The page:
13. They should be, although exeptions can be granted due to courtesy. But note that in this case the Belgian medals are not correct worn either. It should be (foreign medals exluded): Officer cross's (Order of Leopold, Order of the Crown and Order of Leopold II), War Cross, Yser medal, Firecross, Victory Medal, Commemorative Medal of the War 14-18, Military Cross. I'm not sure if he should wear the cross of officer in the Order of Leopold, Order of the Crown and Order of Leopold II since he has higher decoration of those orders. In my opinion the crossed swords (on the ribbon of the cross of Officer in the Order of Leopold II) should be on the sash of the Grand Cross of the Order of Leopold II, his highest decoration. Vincent
  14. If you (ever) find one you may let me know :). You find some medals on one website, a few others on an other website, forums, ... . There are just so many unofficial medals in Belgium that it is very hard (or even impossible) to make such a website. There was once a website with a lot of them but he quitted because many of the information and pictures were used without his approval. He still (or at least a few years ago) awnsered questions by e-mail. See his website: http://users.skynet.be/belgian.medals/index.html. Maybe he can help you. Vincent
  15. I found it on an other, french, forum http://www.passionmilitaria.com/t110908-medaille-du-groupe-athos (Stuka you beat me by a minute :)) It's a medal from the Athos group (a Belgian resistance group).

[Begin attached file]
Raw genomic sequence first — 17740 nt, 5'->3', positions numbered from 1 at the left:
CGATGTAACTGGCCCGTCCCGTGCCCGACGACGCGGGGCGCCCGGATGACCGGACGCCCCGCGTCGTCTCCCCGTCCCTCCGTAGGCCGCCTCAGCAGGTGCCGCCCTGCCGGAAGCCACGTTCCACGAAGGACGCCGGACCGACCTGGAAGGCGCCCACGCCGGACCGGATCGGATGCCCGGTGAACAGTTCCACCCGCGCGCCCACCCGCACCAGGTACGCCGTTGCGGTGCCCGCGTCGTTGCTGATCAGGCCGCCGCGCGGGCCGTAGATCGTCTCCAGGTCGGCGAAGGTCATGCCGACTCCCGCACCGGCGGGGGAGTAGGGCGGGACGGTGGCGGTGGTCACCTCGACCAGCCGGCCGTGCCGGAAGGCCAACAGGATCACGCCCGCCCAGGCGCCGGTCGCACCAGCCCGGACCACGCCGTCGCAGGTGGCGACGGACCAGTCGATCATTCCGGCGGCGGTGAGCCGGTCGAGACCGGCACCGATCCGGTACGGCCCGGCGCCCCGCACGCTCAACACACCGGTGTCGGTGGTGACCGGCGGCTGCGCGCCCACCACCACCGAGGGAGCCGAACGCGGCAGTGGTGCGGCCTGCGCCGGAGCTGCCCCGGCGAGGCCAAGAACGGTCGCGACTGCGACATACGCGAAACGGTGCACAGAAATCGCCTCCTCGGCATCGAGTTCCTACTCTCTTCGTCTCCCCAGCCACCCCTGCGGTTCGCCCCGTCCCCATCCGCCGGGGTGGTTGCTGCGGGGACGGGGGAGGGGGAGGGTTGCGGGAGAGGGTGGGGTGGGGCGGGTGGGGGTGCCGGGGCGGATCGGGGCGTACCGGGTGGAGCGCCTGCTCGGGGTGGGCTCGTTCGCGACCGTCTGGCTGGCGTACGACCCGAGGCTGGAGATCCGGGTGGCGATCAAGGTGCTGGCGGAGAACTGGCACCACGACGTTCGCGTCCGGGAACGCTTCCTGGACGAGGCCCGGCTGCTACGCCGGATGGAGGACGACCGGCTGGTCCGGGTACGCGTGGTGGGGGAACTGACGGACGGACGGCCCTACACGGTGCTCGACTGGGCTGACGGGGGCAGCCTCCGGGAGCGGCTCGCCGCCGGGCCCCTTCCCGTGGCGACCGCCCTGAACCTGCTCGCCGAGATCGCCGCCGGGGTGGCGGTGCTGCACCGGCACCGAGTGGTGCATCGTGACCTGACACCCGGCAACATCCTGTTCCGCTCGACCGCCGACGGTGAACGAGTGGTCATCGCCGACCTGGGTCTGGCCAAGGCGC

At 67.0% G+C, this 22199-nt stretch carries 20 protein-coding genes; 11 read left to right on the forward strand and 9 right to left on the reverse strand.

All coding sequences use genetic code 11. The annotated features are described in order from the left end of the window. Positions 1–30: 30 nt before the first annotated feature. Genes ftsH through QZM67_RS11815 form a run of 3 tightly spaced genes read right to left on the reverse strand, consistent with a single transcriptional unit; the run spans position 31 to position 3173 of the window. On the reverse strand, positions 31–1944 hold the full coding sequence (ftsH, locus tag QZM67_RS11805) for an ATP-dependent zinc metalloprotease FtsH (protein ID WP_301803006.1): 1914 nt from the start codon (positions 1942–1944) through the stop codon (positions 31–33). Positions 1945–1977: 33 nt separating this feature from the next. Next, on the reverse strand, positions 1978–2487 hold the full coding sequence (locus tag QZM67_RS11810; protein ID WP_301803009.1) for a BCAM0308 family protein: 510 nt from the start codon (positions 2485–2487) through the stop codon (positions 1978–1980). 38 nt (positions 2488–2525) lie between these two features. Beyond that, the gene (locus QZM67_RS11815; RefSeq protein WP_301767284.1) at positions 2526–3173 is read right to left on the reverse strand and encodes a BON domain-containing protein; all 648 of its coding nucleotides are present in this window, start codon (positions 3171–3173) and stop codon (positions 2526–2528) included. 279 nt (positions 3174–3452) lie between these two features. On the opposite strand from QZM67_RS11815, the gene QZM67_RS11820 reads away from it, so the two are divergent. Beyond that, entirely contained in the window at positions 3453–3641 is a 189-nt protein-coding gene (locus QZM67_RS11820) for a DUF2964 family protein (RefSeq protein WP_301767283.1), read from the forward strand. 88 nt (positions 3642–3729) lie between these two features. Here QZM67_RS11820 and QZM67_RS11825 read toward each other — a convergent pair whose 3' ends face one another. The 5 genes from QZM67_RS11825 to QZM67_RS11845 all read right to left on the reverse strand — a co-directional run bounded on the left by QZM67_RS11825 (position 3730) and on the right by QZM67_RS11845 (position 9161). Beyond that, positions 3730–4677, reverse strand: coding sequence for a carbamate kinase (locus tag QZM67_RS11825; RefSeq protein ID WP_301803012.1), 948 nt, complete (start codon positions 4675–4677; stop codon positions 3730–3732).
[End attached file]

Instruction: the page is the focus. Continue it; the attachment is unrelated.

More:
16. Personally I would not worry. Belgian medals are usually made by many manufacturers (Fonson, Degreef, Wolfers, ....) and they usually show some small difference (this ball might be one of them). Some of these medals in my collection have a bigger ball suspension than the other ones. There are some hard to find types of this Belgian medal but I don't see the marks of Alexander Leisek (LA) of Edward Riemer (R) (two Czechoslovakian makers). Does it have a triangle stamp or "Made in France" on de rim? I can not guarantee that nobody has made fake medals of a Belgiam Victory Medal but since this one is very common in Belgium and can be bought for a price between 5 and 10 euro (with ribbon) I think it must be a big scaled forgery if someone wants to make a lot of money with it. I would choose an other medal to fake This said James P. Michels Jr. states in his book "Wolrd War I Victory Medals" (expanded edition, 2016) that there is a reproduction of this medal with a "a reddish color, possibly copper." (pg. 180). Unfortunatly he gives no information where he found this information. Since bronze is an alloy of copper and tin it is possibly that the manufacturer used a little more copper than others, hence the reddisch color (although the color on the pictures looks fine to me). The 36 mm is the right diameter. Vincent
  17. Never seen it before but if I must guess I would be: Federatie Verbroedering Belgische OologsVrijwilligers 40-45 (Dutch) - Fédération Fraternelles du Volontaires de Guerre Belge 40-45 (French) (Englisch: Federation Fraternization of Belgian War Volunteers 40-45). It may fit with the British helmet om the medal, since Belgian war volunteers enlisted in the British Army. Does the medal show something on the reverse? Vincent